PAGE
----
MEBANE, NC – An investigation into a school’s athletic program may have exposed a human trafficking case. What may be unusual about this case, according to the Alamance County Sheriff, is the possibility at least one student was in the country illegally to play sports.
Athletic trafficking or human trafficking through physical ability or sports is a lesser known version of the one of the largest crimes in the nation, but it still happens.
Children and teenagers are recruited from foreign countries with the promise of an education and money to play sports. According to Alamance County Sheriff Terry Johnson, Aris Hines and Brandi Thomason used fraudulent documents to enroll a student from Nigeria, into the Eastern Alamance High athletic program. The student played basketball and football while enrolled at the school.
False documents from Nigeria and false custody agreements were presented at different places in the county.
Johnson said the student was used for the possibility of future profit and for his athletic ability.
“You don’t bring kids into the United States from other countries and not make something, I can tell you that right now. Human trafficking is a billion-dollar industry,” said Johnson. “Certainly this young man, and that’s the only one I can speak to, was used because of his athletic abilities and his size.”
During the investigation, Johnson said the student was found living with four other student-athletes in a house with no adult supervision. An investigation was also launched into the four other student-athletes that were discovered.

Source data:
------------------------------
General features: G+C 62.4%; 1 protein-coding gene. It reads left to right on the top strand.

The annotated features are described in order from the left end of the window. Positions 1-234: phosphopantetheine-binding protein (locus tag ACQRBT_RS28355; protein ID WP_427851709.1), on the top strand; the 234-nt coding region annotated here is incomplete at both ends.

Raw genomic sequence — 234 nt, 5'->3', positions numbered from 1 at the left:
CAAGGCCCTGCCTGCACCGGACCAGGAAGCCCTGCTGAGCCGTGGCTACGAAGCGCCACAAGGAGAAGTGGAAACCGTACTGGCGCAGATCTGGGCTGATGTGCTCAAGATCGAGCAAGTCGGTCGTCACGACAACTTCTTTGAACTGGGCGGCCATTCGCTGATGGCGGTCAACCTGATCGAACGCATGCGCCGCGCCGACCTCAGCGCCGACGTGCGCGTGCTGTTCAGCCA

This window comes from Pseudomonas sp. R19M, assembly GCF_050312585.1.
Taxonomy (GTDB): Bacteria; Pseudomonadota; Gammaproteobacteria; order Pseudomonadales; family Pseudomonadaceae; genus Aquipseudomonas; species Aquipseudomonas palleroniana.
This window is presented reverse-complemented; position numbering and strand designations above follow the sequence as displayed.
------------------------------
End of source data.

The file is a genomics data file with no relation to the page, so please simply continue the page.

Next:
Joe McCann, Director of the anti-human trafficking organization, World Relief High Point, said it’s not unusual for people to be lured under false pretenses. And just like any other form of trafficking, the victim is usually exploited in some fashion.
“People who are vulnerable and looking for opportunity will get exploited with promises of great jobs, opportunities for advancement in a career or a sport they’re involved with,” said McCann.
All instances of human trafficking share another common thread; the crime is rarely reported and it’s hard to document the exact amount of sex or human trafficking cases ongoing in the country and the world.
Last year in March, the Department of Homeland Security discovered 30 young boys in Georgia, living in a school gym and sleeping on the floor. The boys, mostly Dominican, were recruited to America and had been living in the gym for almost three years.
While Hines and Thomason are only currently charged with Felony Common Law Obstruction of Justice and Obtaining Property by False Pretense, Johnson said their office will continue to investigate the alleged human trafficking case.
“There is someone in these other countries that are shipping these kids to this individual which is a common denominator of your human trafficking,” Johnson said a news conference Tuesday morning.
Johnson added Hines previously brought at least 18 young boys and girls to Robeson County, where they were housed until the Robeson County District Attorney started an investigation. Johnson said Hines registered the children in different school and registered them to vote. It’s unclear if the 18 children were also enrolled in any sports program.
The sheriff also said Hines and Thomas tried to enroll three girls into the Alamance County School system. When the school system realized their documents were false, their admission was denied. Those girls, according to Johnson, have seemingly disappeared.